Project: Research project

Project Details


DESCRIPTION (Adapted from applicant's abstract): The oral cavity is a "portal
of entry" for bacteria, fungi and other infectious agents that reach the
respiratory and gastrointestinal tracts. Lining these tracts is the MALT,
which can induce immunity or oral tolerance against bacteria species. The
antigen-presenting cells known as DCs form a discrete microanatomical
organization with T cells in MALT Peyer's patch, which is crucial for
initiation and regulation of the immune response. Work from our laboratory
and others have established the human oral mucosa as a rich repository of DCs.
We presently understand little about the function and organization of DCs in
these tissues. This R21 application proposes the hypothesis that, if proven,
will support a new paradigm - that adaptive immunity is regulated at several
levels by: (1) distinct DCs subsets that infiltrate the oral mucosa; (2) TLRs
expressed; and (3) the antigens encountered. Our overall hypothesis is that
the human oral mucosal DCs play pivotal roles in regulation of the adaptive
immune response to specific antigens. The sub-hypotheses are: (1) distinct
DC subsets infiltrate different microanatomical sites in the gingival/buccal
mucosa; (2) these DC subsets are differentially responsive to LPS and other
antigens by virtue of the expression of antigen-selective TLR2 and TLR4; and
(3) the T cell response to antigens is regulated by DC responsiveness. The
present application proposes the following aims: Aim 1: To characterize the DC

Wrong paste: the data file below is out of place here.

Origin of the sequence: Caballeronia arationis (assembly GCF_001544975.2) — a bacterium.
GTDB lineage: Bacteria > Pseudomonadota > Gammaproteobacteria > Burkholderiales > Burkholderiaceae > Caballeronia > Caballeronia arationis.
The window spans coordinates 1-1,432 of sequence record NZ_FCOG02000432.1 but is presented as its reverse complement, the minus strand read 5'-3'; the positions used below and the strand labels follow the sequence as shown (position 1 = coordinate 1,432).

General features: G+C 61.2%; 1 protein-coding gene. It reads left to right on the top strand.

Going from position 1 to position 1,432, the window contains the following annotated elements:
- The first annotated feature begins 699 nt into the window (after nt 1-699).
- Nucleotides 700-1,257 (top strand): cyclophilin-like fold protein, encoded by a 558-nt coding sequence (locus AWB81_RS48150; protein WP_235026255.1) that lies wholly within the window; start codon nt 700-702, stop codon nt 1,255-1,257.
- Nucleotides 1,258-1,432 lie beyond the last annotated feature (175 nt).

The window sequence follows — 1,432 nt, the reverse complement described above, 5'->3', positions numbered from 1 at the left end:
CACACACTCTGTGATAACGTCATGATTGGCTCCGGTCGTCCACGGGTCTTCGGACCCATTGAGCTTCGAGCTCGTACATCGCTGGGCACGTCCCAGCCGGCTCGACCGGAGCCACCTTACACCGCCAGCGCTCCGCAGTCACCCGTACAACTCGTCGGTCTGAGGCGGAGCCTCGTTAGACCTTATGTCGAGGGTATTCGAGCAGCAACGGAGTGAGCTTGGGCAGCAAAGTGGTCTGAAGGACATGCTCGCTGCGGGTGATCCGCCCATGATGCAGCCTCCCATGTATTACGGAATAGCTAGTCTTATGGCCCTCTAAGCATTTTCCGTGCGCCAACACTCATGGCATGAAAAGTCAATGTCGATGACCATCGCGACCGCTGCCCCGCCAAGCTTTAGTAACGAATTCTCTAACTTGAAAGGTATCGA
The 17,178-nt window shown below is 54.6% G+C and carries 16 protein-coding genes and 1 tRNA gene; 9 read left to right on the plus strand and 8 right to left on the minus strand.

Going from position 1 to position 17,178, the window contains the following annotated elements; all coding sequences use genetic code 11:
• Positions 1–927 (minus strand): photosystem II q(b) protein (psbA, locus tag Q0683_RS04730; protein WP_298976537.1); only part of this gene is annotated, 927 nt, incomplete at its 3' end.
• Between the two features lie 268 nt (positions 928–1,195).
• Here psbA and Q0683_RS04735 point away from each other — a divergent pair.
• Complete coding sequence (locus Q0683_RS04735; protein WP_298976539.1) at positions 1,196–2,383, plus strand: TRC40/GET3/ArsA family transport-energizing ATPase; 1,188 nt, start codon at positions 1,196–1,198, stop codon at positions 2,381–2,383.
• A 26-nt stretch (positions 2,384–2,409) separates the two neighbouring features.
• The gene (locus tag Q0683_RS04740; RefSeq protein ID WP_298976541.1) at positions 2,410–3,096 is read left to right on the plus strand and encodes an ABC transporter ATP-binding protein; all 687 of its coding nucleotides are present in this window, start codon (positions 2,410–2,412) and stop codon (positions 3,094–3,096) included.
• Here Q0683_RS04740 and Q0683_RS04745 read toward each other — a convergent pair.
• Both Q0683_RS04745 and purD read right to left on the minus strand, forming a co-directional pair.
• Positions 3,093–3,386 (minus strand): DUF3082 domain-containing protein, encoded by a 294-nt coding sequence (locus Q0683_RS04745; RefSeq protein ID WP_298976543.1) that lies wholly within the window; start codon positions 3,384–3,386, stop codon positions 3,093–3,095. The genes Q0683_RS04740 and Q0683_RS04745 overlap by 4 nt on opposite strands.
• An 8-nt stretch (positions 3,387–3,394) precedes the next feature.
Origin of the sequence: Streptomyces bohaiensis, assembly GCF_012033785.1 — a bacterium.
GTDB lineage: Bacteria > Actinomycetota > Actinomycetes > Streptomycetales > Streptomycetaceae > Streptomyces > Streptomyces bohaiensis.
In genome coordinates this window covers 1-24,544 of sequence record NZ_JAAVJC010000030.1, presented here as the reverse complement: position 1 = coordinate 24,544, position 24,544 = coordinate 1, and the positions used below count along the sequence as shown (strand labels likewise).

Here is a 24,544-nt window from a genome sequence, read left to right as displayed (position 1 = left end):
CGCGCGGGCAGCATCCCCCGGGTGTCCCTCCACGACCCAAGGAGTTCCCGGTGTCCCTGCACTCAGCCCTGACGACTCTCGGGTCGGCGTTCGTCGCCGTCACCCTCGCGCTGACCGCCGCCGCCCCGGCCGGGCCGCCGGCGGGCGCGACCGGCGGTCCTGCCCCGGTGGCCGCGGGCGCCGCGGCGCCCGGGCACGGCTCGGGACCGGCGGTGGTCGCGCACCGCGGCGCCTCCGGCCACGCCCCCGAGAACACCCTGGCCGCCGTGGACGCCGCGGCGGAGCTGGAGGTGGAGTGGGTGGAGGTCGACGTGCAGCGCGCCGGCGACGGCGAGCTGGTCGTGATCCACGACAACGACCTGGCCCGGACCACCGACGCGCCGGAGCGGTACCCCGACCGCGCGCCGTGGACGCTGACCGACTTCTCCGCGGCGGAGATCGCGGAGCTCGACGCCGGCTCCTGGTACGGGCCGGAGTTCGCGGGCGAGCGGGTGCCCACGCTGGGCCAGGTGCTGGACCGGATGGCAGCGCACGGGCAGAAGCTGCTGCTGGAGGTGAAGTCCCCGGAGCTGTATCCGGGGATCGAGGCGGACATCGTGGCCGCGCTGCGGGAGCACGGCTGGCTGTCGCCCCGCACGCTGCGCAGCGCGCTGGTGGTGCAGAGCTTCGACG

subsets that infiltrate human oral mucosa in health and disease; and Aim 2: To
determine the ability of DC subsets to regulate the T cell response to
antigens in vitro. The PI has assembled a team of investigators with
expertise in microbiology, oral pathology/stomatology, immuunohistochemistry,
LPS purification/characterization, DC/Langerhans cell function and T cell
function to carry out these studies. The investigators are all located on the
Dallas campus of the Baylor Medical Center Hospital, including Baylor College
of Dentistry-TAMUS and the Baylor Institute for Immunology Research. It is
hoped this research will advance our understanding of how adaptive immunity to
microbial antigens is initiated and regulated at the mucosal level. Our
short-term objective is to acquire sufficient preliminary data/publications to
facilitate the successful submission of an R01 proposal(s). Our long-term
objective is to develop this research to the level of a program project on DCs
and the mucosal immune response.
StatusNot started


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